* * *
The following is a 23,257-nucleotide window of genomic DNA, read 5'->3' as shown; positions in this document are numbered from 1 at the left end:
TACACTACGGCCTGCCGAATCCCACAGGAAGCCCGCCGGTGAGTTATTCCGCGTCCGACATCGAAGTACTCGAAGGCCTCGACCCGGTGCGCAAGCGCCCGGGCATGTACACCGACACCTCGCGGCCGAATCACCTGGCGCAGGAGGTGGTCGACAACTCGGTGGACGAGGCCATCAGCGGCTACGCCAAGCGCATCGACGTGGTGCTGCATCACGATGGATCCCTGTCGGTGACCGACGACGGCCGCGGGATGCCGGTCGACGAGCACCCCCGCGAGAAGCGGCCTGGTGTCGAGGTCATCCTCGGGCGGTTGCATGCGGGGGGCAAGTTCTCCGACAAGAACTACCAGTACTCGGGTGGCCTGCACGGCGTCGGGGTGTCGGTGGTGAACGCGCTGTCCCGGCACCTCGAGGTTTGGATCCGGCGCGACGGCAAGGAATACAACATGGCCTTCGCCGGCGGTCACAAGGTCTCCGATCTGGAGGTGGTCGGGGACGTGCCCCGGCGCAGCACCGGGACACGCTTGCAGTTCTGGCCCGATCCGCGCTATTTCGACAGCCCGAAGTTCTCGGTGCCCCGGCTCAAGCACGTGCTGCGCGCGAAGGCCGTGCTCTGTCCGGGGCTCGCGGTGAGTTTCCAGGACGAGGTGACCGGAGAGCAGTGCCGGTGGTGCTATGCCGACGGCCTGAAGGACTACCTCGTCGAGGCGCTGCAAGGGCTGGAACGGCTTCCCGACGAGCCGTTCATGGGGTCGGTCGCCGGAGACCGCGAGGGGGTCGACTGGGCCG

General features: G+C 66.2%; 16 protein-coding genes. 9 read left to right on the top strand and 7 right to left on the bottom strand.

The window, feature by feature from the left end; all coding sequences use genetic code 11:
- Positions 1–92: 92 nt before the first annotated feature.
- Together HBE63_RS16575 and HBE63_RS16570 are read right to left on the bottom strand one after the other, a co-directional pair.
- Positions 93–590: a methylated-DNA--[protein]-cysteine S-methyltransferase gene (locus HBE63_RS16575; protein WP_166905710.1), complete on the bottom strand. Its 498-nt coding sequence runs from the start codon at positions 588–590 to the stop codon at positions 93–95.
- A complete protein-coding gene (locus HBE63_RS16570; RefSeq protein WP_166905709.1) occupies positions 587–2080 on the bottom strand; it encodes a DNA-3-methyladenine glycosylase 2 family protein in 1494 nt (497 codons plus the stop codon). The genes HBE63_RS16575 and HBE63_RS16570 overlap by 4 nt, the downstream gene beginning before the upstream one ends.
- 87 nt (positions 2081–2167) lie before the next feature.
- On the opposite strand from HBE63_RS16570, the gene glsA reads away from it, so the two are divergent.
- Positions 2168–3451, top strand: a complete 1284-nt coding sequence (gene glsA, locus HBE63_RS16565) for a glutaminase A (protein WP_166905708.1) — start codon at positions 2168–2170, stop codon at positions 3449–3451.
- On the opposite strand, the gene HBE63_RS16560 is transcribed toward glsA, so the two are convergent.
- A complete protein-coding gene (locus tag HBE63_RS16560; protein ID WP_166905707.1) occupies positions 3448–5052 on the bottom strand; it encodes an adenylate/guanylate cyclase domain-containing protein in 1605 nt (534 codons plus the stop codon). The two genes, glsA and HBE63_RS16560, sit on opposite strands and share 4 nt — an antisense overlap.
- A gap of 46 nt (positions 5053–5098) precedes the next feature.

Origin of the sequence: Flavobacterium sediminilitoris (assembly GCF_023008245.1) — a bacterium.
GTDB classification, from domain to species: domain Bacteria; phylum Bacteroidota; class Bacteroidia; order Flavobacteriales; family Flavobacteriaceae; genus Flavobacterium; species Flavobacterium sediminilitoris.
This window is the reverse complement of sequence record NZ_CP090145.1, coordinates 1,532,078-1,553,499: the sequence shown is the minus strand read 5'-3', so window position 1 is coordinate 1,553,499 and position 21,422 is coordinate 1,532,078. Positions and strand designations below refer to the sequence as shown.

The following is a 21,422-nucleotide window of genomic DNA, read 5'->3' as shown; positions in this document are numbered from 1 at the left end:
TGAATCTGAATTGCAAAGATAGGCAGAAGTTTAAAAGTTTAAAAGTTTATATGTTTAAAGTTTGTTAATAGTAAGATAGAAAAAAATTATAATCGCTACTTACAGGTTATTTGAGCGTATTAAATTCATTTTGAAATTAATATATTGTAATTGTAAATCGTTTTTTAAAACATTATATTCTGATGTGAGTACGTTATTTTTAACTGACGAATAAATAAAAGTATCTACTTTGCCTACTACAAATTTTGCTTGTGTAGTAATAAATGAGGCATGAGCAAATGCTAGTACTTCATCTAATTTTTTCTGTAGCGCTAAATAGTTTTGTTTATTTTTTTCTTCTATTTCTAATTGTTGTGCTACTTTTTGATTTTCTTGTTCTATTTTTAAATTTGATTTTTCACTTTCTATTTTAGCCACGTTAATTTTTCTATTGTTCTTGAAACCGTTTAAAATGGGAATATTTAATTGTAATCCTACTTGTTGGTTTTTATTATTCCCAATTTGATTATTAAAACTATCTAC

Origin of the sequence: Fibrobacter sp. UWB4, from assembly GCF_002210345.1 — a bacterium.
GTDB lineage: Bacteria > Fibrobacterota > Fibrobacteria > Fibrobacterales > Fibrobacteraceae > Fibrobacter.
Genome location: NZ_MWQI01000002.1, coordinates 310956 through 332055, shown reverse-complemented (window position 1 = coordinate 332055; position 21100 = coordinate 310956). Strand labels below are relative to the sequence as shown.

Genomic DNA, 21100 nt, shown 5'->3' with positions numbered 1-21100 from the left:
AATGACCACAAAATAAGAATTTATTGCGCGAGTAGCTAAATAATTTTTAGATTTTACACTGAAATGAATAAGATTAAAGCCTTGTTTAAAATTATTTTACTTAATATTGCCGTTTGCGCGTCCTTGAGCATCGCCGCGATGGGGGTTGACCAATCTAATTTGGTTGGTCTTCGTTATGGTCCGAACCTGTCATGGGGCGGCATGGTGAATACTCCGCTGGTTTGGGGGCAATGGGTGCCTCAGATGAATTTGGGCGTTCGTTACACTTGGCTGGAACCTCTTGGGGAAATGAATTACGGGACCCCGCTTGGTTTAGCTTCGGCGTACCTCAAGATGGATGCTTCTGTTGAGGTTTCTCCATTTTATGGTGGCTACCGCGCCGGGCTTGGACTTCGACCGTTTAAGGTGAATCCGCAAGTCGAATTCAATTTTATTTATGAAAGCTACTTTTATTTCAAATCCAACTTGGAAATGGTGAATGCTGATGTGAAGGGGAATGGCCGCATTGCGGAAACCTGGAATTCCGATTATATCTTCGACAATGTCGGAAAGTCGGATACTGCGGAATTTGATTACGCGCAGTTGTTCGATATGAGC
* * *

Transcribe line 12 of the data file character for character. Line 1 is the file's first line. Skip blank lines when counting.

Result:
- On the opposite strand, the gene HBE63_RS16560 is transcribed toward glsA, so the two are convergent.